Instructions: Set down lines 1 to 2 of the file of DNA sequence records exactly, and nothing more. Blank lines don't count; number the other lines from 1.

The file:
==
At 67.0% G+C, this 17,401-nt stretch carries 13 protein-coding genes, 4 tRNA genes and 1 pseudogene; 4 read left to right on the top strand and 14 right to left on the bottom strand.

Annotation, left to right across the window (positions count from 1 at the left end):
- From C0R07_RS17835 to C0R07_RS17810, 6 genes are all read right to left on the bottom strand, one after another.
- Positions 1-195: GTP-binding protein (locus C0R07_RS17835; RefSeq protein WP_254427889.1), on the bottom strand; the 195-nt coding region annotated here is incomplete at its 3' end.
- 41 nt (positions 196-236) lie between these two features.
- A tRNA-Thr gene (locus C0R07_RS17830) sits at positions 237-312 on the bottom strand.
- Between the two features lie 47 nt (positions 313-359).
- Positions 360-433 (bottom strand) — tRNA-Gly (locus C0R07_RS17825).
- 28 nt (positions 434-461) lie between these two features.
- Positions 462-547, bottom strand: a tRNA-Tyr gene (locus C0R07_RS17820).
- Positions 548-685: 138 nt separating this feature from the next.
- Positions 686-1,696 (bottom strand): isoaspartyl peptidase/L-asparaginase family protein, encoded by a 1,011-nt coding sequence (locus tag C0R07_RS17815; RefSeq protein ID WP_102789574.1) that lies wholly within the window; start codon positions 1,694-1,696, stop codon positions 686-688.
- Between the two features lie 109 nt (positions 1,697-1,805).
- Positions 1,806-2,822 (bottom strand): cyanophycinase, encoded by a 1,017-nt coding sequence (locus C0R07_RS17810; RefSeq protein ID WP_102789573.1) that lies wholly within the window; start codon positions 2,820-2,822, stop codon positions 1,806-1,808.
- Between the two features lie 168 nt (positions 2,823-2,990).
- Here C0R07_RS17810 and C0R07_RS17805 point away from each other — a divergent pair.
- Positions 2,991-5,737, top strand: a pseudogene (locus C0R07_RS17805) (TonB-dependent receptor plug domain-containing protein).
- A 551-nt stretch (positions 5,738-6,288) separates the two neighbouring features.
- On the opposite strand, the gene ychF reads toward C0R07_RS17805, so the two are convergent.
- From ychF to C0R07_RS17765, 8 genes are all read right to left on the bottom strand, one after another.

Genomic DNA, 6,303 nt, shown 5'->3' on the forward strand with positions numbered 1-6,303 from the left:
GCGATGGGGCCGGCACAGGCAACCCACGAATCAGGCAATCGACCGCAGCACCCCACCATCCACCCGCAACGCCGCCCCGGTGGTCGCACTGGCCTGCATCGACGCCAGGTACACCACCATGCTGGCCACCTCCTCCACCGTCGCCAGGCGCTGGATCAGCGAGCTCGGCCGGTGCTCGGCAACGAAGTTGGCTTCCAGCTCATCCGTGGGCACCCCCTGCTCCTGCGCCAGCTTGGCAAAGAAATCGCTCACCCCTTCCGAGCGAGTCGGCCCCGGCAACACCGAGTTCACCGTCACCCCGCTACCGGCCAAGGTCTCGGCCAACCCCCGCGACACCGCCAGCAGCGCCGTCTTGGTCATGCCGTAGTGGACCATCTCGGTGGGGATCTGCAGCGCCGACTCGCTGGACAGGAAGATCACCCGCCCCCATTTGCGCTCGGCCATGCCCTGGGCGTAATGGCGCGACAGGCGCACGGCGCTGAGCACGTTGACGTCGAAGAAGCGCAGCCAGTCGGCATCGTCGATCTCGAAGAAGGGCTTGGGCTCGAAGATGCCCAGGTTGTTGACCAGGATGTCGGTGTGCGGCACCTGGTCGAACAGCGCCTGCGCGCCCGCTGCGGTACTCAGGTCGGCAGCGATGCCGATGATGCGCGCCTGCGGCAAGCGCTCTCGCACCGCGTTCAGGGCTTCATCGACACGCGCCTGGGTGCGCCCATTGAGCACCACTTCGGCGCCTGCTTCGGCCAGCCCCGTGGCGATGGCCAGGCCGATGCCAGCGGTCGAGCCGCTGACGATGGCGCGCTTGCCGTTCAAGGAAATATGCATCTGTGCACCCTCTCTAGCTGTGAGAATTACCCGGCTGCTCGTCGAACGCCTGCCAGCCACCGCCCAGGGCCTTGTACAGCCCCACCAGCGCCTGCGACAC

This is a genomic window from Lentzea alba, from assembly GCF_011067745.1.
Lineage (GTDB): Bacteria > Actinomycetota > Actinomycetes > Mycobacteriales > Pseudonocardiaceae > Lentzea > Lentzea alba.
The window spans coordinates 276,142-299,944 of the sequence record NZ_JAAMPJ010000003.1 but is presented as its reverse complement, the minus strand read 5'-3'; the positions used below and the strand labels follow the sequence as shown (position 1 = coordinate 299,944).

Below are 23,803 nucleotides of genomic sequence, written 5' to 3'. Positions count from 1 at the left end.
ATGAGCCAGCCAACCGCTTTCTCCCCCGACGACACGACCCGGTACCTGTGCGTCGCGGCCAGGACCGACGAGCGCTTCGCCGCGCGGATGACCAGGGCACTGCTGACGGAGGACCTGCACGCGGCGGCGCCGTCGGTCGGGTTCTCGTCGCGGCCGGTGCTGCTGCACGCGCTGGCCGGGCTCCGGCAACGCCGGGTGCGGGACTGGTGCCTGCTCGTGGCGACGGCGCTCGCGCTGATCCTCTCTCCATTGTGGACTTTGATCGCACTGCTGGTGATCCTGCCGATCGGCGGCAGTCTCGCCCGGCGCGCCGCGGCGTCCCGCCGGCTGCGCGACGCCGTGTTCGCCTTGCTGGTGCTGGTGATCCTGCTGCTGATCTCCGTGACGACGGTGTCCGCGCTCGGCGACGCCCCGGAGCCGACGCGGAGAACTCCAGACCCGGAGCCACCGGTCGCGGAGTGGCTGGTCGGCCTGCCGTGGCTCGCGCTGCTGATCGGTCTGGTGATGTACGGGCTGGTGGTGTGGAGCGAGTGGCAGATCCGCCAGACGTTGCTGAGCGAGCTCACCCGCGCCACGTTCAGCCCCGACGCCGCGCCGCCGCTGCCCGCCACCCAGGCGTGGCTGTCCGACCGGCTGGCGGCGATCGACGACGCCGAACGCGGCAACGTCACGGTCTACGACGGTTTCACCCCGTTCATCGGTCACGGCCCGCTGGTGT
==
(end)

At 67.0% G+C, this 17,401-nt stretch carries 13 protein-coding genes, 4 tRNA genes and 1 pseudogene; 4 read left to right on the top strand and 14 right to left on the bottom strand.

Annotation, left to right across the window (positions count from 1 at the left end):